23 relations: Askey–Gasper inequality, Big q-Jacobi polynomials, Cambridge University Press, Carl Gustav Jacob Jacobi, Chebyshev polynomials, Classical orthogonal polynomials, Continuous q-Jacobi polynomials, Domain (mathematical analysis), Falling and rising factorials, Gamma function, Gegenbauer polynomials, Generating function, Hypergeometric function, Legendre polynomials, Linear differential equation, Little q-Jacobi polynomials, Mathematics, Orthogonal polynomials, Principal branch, Pseudo Jacobi polynomials, Rodrigues' formula, Romanovski polynomials, Zernike polynomials.
In mathematics, the Askey–Gasper inequality is an inequality for Jacobi polynomials proved by and used in the proof of the Bieberbach conjecture.
In mathematics, the big q-Jacobi polynomials Pn(x;a,b,c;q), introduced by, are a family of basic hypergeometric orthogonal polynomials in the basic Askey scheme.
Cambridge University Press (CUP) is the publishing business of the University of Cambridge.
Carl Gustav Jacob Jacobi (10 December 1804 – 18 February 1851) was a German mathematician, who made fundamental contributions to elliptic functions, dynamics, differential equations, and number theory.
In mathematics the Chebyshev polynomials, named after Pafnuty Chebyshev, are a sequence of orthogonal polynomials which are related to de Moivre's formula and which can be defined recursively.
In mathematics, the classical orthogonal polynomials are the most widely used orthogonal polynomials: the Hermite polynomials, Laguerre polynomials, Jacobi polynomials (including as a special case the Gegenbauer polynomials, Chebyshev polynomials, and Legendre polynomials).
In mathematics, the continuous q-Jacobi polynomials P(x|q), introduced by, are a family of basic hypergeometric orthogonal polynomials in the basic Askey scheme.
In mathematical analysis, a domain is any connected open subset of a finite-dimensional vector space.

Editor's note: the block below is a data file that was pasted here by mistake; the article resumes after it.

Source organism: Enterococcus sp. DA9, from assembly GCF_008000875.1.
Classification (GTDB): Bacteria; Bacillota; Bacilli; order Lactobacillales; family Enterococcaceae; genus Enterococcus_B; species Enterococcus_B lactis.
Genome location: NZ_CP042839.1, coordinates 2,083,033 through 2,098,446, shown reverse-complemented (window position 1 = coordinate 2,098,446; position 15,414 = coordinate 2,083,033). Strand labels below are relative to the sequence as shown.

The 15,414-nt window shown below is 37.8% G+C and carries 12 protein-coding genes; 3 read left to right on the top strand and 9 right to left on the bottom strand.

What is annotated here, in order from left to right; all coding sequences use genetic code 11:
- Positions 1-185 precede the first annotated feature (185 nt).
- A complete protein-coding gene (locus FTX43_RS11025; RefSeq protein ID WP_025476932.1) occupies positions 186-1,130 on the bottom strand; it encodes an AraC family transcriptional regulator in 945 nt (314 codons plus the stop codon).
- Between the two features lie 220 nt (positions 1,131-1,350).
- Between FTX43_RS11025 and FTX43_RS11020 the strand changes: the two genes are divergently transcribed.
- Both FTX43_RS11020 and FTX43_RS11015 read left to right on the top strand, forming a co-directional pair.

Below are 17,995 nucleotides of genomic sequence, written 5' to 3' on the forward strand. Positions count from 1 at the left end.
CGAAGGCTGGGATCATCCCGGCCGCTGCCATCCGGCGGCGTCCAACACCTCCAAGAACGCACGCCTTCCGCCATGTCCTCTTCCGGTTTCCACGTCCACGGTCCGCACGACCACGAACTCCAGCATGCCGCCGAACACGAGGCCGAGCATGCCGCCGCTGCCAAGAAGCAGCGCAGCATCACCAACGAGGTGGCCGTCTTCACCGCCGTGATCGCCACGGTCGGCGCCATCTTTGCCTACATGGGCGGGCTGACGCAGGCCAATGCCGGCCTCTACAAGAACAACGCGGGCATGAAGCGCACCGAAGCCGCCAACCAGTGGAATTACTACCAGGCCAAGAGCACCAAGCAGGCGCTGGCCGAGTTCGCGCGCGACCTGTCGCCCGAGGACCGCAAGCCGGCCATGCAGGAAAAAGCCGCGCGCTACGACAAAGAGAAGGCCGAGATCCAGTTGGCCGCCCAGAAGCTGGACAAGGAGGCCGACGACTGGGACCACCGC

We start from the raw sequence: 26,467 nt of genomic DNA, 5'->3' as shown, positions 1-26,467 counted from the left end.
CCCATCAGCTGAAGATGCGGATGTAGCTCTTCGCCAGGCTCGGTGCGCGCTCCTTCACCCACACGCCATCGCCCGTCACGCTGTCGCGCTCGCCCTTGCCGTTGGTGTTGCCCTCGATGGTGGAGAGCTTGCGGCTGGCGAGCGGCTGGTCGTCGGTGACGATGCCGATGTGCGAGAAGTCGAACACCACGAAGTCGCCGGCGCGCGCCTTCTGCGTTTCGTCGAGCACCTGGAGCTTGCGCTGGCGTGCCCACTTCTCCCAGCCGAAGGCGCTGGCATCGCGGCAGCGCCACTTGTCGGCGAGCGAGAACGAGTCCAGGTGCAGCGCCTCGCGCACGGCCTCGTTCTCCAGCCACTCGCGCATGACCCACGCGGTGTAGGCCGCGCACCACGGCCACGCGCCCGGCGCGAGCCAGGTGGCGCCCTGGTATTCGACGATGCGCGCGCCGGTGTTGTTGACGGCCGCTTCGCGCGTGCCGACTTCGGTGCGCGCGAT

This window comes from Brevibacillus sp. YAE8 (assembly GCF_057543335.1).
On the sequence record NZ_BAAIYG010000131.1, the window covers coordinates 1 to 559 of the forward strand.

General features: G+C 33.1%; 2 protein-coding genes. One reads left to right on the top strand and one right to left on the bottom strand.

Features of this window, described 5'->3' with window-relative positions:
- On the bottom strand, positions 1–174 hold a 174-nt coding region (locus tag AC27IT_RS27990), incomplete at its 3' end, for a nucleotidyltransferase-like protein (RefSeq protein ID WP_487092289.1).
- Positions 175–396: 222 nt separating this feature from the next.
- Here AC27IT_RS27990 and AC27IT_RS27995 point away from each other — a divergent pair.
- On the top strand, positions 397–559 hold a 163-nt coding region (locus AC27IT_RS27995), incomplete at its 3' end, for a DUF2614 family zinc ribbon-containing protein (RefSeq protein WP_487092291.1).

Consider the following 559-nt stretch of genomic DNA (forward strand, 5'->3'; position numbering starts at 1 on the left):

In mathematics, the falling factorial (sometimes called the descending factorial, falling sequential product, or lower factorial) is defined as The rising factorial (sometimes called the Pochhammer function, Pochhammer polynomial, ascending factorial, (A reprint of the 1950 edition by Chelsea Publishing Co.) rising sequential product, or upper factorial) is defined as The value of each is taken to be 1 (an empty product) when n.
In mathematics, the gamma function (represented by, the capital Greek alphabet letter gamma) is an extension of the factorial function, with its argument shifted down by 1, to real and complex numbers.
In mathematics, Gegenbauer polynomials or ultraspherical polynomials C(x) are orthogonal polynomials on the interval with respect to the weight function (1 − x2)α–1/2.
In mathematics, a generating function is a way of encoding an infinite sequence of numbers (an) by treating them as the coefficients of a power series.
In mathematics, the Gaussian or ordinary hypergeometric function 2F1(a,b;c;z) is a special function represented by the hypergeometric series, that includes many other special functions as specific or limiting cases.
In mathematics, Legendre functions are solutions to Legendre's differential equation: They are named after Adrien-Marie Legendre.
In mathematics, a linear differential equation is a differential equation that is defined by a linear polynomial in the unknown function and its derivatives, that is an equation of the form where,..., and are arbitrary differentiable functions that do not need to be linear, and are the successive derivatives of an unknown function of the variable.
In mathematics, the little q-Jacobi polynomials pn(x;a,b;q) are a family of basic hypergeometric orthogonal polynomials in the basic Askey scheme, introduced by.
Mathematics (from Greek μάθημα máthēma, "knowledge, study, learning") is the study of such topics as quantity, structure, space, and change.
In mathematics, an orthogonal polynomial sequence is a family of polynomials such that any two different polynomials in the sequence are orthogonal to each other under some inner product.
In mathematics, a principal branch is a function which selects one branch ("slice") of a multi-valued function.
In mathematics, the term Pseudo Jacobi polynomials was introduced by Lesky for one of three finite sequences of orthogonal polynomials y. Since they form an orthogonal subset of Routh polynomials it seems consistent to refer to them as Romanovski-Routh polynomials, by analogy with the terms Romanovski-Bessel and Romanovski-Jacobi used by Lesky.
In mathematics, Rodrigues' formula (formerly called the Ivory–Jacobi formula) is a formula for the Legendre polynomials independently introduced by, and.
In mathematics, Romanovski polynomials is an informal term for one of three finite subsets of real orthogonal polynomials discovered by Vsevolod Romanovsky (Romanovski in French transcription) within the context of probability distribution functions in statistics.
In mathematics, the Zernike polynomials are a sequence of polynomials that are orthogonal on the unit disk.